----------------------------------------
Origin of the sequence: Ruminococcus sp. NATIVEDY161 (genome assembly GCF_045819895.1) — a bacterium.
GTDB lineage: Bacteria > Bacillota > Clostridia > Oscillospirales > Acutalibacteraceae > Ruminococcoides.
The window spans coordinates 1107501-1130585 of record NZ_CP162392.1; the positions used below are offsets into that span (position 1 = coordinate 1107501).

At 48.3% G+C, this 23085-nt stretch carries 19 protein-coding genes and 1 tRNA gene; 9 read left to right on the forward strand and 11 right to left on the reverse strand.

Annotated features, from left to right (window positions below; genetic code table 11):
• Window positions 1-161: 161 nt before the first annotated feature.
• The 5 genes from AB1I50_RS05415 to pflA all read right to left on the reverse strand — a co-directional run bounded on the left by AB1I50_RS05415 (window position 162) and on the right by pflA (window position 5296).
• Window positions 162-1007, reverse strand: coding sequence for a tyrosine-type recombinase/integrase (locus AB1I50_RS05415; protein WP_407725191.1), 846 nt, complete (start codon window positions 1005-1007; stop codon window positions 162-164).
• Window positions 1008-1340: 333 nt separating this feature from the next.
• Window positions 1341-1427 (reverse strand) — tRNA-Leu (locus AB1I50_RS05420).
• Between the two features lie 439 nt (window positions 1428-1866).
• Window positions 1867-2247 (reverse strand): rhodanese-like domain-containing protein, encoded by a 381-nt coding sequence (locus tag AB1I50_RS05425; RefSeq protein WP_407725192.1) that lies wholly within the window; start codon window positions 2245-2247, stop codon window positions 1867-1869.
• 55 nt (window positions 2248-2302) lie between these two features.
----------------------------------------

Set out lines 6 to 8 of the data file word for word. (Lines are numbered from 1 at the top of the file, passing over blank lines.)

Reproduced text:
• Window positions 1-161: 161 nt before the first annotated feature.
• The 5 genes from AB1I50_RS05415 to pflA all read right to left on the reverse strand — a co-directional run bounded on the left by AB1I50_RS05415 (window position 162) and on the right by pflA (window position 5296).
• Window positions 162-1007, reverse strand: coding sequence for a tyrosine-type recombinase/integrase (locus AB1I50_RS05415; protein WP_407725191.1), 846 nt, complete (start codon window positions 1005-1007; stop codon window positions 162-164).